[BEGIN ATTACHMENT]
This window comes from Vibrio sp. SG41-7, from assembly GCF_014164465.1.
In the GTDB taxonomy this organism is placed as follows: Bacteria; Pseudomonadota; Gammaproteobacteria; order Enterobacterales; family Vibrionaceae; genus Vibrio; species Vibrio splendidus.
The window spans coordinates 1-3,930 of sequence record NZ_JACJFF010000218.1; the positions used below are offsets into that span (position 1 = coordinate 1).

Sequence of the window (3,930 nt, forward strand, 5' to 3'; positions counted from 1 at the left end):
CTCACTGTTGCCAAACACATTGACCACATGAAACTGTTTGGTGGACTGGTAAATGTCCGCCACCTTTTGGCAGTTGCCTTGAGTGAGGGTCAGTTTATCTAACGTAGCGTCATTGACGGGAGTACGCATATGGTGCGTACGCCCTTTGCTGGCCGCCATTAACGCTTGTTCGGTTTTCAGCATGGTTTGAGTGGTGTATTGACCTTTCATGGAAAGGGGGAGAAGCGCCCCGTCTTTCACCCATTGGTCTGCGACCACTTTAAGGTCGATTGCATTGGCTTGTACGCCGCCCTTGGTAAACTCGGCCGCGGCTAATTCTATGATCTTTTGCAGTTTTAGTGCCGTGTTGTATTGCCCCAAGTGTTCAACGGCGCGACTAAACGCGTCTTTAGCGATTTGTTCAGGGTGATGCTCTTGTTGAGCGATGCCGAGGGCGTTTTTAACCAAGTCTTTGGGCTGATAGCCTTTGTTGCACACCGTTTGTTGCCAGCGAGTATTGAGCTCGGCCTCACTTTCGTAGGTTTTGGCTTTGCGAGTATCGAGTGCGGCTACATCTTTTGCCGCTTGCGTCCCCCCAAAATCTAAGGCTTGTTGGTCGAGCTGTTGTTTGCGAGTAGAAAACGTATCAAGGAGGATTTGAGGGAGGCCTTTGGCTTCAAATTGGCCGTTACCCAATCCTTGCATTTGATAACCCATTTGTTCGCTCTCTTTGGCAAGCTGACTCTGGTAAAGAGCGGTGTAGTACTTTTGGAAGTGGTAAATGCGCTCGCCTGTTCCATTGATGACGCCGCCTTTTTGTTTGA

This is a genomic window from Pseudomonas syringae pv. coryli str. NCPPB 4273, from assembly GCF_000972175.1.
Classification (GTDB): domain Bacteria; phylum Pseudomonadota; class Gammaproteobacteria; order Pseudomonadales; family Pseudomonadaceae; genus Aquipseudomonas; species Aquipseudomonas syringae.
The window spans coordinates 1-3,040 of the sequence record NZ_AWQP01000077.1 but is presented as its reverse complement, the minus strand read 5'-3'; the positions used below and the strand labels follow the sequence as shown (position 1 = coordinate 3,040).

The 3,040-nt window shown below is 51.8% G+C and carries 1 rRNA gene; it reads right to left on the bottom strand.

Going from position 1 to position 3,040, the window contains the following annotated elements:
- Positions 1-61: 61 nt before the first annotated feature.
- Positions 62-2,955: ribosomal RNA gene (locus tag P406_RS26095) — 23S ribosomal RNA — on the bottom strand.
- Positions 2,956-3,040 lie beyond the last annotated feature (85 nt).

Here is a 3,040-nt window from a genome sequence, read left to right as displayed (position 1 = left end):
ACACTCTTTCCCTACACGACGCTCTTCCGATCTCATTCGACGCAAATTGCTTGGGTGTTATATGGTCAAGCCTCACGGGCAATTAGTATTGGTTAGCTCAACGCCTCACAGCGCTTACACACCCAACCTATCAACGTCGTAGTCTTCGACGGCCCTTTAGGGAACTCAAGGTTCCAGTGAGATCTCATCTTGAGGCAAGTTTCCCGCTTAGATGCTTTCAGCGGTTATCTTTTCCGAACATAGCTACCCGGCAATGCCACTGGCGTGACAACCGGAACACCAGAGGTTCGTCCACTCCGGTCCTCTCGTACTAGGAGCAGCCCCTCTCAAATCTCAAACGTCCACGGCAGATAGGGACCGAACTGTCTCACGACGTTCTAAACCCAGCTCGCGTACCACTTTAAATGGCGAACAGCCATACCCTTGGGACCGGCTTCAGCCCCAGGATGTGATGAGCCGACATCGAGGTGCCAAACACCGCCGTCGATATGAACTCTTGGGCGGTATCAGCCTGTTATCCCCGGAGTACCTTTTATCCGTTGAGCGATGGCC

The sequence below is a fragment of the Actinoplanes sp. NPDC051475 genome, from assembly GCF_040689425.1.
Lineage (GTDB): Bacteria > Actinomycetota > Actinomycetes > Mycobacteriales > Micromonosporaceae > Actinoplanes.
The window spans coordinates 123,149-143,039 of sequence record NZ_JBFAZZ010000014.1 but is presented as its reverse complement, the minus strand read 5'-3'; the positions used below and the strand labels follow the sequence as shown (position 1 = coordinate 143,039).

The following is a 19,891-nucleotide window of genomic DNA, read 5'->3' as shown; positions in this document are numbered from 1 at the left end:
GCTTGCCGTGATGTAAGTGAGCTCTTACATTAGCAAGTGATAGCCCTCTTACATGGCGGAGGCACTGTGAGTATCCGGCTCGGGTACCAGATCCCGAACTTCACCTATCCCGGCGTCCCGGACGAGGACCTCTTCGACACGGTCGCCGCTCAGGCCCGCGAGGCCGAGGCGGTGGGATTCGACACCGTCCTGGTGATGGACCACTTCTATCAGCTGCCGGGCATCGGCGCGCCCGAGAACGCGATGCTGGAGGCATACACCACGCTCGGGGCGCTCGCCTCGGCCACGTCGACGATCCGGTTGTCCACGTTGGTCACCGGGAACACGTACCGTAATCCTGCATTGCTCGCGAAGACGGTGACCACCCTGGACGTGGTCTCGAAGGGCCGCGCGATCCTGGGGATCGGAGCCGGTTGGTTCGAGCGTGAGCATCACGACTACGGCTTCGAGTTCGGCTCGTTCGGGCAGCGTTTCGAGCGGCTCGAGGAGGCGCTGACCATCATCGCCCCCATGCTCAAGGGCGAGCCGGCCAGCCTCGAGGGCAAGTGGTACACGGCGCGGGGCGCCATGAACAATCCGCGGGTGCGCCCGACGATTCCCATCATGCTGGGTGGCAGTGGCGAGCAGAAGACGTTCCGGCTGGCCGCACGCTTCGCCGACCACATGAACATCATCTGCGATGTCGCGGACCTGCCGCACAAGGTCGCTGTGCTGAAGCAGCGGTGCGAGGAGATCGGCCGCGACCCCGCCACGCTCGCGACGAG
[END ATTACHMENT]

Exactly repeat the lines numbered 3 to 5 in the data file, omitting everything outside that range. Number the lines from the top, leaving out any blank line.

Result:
The window spans coordinates 1-3,930 of sequence record NZ_JACJFF010000218.1; the positions used below are offsets into that span (position 1 = coordinate 1).

Sequence of the window (3,930 nt, forward strand, 5' to 3'; positions counted from 1 at the left end):
CTCACTGTTGCCAAACACATTGACCACATGAAACTGTTTGGTGGACTGGTAAATGTCCGCCACCTTTTGGCAGTTGCCTTGAGTGAGGGTCAGTTTATCTAACGTAGCGTCATTGACGGGAGTACGCATATGGTGCGTACGCCCTTTGCTGGCCGCCATTAACGCTTGTTCGGTTTTCAGCATGGTTTGAGTGGTGTATTGACCTTTCATGGAAAGGGGGAGAAGCGCCCCGTCTTTCACCCATTGGTCTGCGACCACTTTAAGGTCGATTGCATTGGCTTGTACGCCGCCCTTGGTAAACTCGGCCGCGGCTAATTCTATGATCTTTTGCAGTTTTAGTGCCGTGTTGTATTGCCCCAAGTGTTCAACGGCGCGACTAAACGCGTCTTTAGCGATTTGTTCAGGGTGATGCTCTTGTTGAGCGATGCCGAGGGCGTTTTTAACCAAGTCTTTGGGCTGATAGCCTTTGTTGCACACCGTTTGTTGCCAGCGAGTATTGAGCTCGGCCTCACTTTCGTAGGTTTTGGCTTTGCGAGTATCGAGTGCGGCTACATCTTTTGCCGCTTGCGTCCCCCCAAAATCTAAGGCTTGTTGGTCGAGCTGTTGTTTGCGAGTAGAAAACGTATCAAGGAGGATTTGAGGGAGGCCTTTGGCTTCAAATTGGCCGTTACCCAATCCTTGCATTTGATAACCCATTTGTTCGCTCTCTTTGGCAAGCTGACTCTGGTAAAGAGCGGTGTAGTACTTTTGGAAGTGGTAAATGCGCTCGCCTGTTCCATTGATGACGCCGCCTTTTTGTTTGA